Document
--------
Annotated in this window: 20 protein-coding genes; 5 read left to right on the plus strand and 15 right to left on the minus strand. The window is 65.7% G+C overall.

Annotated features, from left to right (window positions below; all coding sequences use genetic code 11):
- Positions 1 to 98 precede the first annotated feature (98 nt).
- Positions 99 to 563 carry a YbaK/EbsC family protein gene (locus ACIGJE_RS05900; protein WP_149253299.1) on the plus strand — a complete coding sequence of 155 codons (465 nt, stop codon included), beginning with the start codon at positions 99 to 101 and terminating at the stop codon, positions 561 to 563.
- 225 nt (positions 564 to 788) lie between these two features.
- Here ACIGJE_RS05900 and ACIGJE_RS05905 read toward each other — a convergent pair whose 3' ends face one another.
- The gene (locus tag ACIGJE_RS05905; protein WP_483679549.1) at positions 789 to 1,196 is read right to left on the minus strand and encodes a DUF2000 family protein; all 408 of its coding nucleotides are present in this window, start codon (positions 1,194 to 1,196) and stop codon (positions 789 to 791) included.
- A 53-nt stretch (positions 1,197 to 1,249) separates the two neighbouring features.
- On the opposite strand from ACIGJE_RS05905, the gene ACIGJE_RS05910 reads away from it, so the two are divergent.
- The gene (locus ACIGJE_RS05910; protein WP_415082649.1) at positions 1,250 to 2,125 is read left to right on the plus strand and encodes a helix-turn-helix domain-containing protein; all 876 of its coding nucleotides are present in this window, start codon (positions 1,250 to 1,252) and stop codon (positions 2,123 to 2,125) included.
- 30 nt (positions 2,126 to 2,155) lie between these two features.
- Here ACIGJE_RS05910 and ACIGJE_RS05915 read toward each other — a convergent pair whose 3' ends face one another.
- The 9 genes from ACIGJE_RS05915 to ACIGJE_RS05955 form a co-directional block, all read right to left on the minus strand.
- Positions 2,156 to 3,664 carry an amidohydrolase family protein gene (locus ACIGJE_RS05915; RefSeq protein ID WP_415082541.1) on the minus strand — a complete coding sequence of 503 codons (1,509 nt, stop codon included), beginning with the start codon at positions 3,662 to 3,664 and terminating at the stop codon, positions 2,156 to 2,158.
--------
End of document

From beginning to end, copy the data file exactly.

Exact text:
Annotated in this window: 20 protein-coding genes; 5 read left to right on the plus strand and 15 right to left on the minus strand. The window is 65.7% G+C overall.

Annotated features, from left to right (window positions below; all coding sequences use genetic code 11):
- Positions 1 to 98 precede the first annotated feature (98 nt).
- Positions 99 to 563 carry a YbaK/EbsC family protein gene (locus ACIGJE_RS05900; protein WP_149253299.1) on the plus strand — a complete coding sequence of 155 codons (465 nt, stop codon included), beginning with the start codon at positions 99 to 101 and terminating at the stop codon, positions 561 to 563.
- 225 nt (positions 564 to 788) lie between these two features.
- Here ACIGJE_RS05900 and ACIGJE_RS05905 read toward each other — a convergent pair whose 3' ends face one another.
- The gene (locus tag ACIGJE_RS05905; protein WP_483679549.1) at positions 789 to 1,196 is read right to left on the minus strand and encodes a DUF2000 family protein; all 408 of its coding nucleotides are present in this window, start codon (positions 1,194 to 1,196) and stop codon (positions 789 to 791) included.
- A 53-nt stretch (positions 1,197 to 1,249) separates the two neighbouring features.
- On the opposite strand from ACIGJE_RS05905, the gene ACIGJE_RS05910 reads away from it, so the two are divergent.
- The gene (locus ACIGJE_RS05910; protein WP_415082649.1) at positions 1,250 to 2,125 is read left to right on the plus strand and encodes a helix-turn-helix domain-containing protein; all 876 of its coding nucleotides are present in this window, start codon (positions 1,250 to 1,252) and stop codon (positions 2,123 to 2,125) included.
- 30 nt (positions 2,126 to 2,155) lie between these two features.
- Here ACIGJE_RS05910 and ACIGJE_RS05915 read toward each other — a convergent pair whose 3' ends face one another.
- The 9 genes from ACIGJE_RS05915 to ACIGJE_RS05955 form a co-directional block, all read right to left on the minus strand.
- Positions 2,156 to 3,664 carry an amidohydrolase family protein gene (locus ACIGJE_RS05915; RefSeq protein ID WP_415082541.1) on the minus strand — a complete coding sequence of 503 codons (1,509 nt, stop codon included), beginning with the start codon at positions 3,662 to 3,664 and terminating at the stop codon, positions 2,156 to 2,158.